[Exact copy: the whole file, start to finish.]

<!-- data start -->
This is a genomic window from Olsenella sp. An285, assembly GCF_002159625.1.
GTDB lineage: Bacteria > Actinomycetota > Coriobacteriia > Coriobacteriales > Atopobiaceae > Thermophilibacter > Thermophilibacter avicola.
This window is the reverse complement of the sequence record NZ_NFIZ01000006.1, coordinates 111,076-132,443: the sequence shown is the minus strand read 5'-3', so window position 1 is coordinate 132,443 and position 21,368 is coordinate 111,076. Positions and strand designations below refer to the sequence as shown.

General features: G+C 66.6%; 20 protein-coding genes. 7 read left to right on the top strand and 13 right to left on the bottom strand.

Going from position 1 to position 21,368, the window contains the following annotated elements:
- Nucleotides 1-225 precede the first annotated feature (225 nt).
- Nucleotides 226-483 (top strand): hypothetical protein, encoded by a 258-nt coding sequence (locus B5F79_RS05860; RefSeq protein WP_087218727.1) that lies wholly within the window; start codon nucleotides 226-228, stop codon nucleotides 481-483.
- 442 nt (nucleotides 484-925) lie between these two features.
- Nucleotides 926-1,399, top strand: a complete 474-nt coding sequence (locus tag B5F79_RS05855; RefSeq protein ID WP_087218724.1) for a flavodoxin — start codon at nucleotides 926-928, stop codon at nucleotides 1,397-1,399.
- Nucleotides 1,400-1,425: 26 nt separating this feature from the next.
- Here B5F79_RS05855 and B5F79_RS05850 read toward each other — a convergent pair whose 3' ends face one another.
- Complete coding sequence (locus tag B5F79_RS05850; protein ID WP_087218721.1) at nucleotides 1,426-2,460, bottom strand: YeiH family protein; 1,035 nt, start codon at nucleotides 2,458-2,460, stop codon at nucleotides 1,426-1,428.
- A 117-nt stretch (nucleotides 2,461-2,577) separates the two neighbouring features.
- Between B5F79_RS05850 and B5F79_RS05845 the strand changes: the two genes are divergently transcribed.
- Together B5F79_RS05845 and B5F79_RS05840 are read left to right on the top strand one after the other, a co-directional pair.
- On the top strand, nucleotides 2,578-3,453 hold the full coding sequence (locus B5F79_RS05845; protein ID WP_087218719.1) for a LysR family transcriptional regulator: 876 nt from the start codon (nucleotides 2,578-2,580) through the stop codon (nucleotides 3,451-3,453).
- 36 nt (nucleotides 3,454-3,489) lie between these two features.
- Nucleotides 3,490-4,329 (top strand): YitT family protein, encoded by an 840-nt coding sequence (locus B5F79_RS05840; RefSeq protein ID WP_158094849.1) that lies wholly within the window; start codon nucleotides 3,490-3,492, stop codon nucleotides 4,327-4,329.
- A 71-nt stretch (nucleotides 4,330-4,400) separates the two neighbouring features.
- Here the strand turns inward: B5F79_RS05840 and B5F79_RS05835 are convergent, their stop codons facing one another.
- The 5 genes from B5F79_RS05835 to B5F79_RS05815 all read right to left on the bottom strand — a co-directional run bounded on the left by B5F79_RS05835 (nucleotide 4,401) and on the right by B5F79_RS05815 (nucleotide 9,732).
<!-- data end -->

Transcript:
This is a genomic window from Olsenella sp. An285, assembly GCF_002159625.1.
GTDB lineage: Bacteria > Actinomycetota > Coriobacteriia > Coriobacteriales > Atopobiaceae > Thermophilibacter > Thermophilibacter avicola.
This window is the reverse complement of the sequence record NZ_NFIZ01000006.1, coordinates 111,076-132,443: the sequence shown is the minus strand read 5'-3', so window position 1 is coordinate 132,443 and position 21,368 is coordinate 111,076. Positions and strand designations below refer to the sequence as shown.

General features: G+C 66.6%; 20 protein-coding genes. 7 read left to right on the top strand and 13 right to left on the bottom strand.

Going from position 1 to position 21,368, the window contains the following annotated elements:
- Nucleotides 1-225 precede the first annotated feature (225 nt).
- Nucleotides 226-483 (top strand): hypothetical protein, encoded by a 258-nt coding sequence (locus B5F79_RS05860; RefSeq protein WP_087218727.1) that lies wholly within the window; start codon nucleotides 226-228, stop codon nucleotides 481-483.
- 442 nt (nucleotides 484-925) lie between these two features.
- Nucleotides 926-1,399, top strand: a complete 474-nt coding sequence (locus tag B5F79_RS05855; RefSeq protein ID WP_087218724.1) for a flavodoxin — start codon at nucleotides 926-928, stop codon at nucleotides 1,397-1,399.
- Nucleotides 1,400-1,425: 26 nt separating this feature from the next.
- Here B5F79_RS05855 and B5F79_RS05850 read toward each other — a convergent pair whose 3' ends face one another.
- Complete coding sequence (locus tag B5F79_RS05850; protein ID WP_087218721.1) at nucleotides 1,426-2,460, bottom strand: YeiH family protein; 1,035 nt, start codon at nucleotides 2,458-2,460, stop codon at nucleotides 1,426-1,428.
- A 117-nt stretch (nucleotides 2,461-2,577) separates the two neighbouring features.
- Between B5F79_RS05850 and B5F79_RS05845 the strand changes: the two genes are divergently transcribed.
- Together B5F79_RS05845 and B5F79_RS05840 are read left to right on the top strand one after the other, a co-directional pair.
- On the top strand, nucleotides 2,578-3,453 hold the full coding sequence (locus B5F79_RS05845; protein ID WP_087218719.1) for a LysR family transcriptional regulator: 876 nt from the start codon (nucleotides 2,578-2,580) through the stop codon (nucleotides 3,451-3,453).
- 36 nt (nucleotides 3,454-3,489) lie between these two features.
- Nucleotides 3,490-4,329 (top strand): YitT family protein, encoded by an 840-nt coding sequence (locus B5F79_RS05840; RefSeq protein ID WP_158094849.1) that lies wholly within the window; start codon nucleotides 3,490-3,492, stop codon nucleotides 4,327-4,329.
- A 71-nt stretch (nucleotides 4,330-4,400) separates the two neighbouring features.
- Here the strand turns inward: B5F79_RS05840 and B5F79_RS05835 are convergent, their stop codons facing one another.
- The 5 genes from B5F79_RS05835 to B5F79_RS05815 all read right to left on the bottom strand — a co-directional run bounded on the left by B5F79_RS05835 (nucleotide 4,401) and on the right by B5F79_RS05815 (nucleotide 9,732).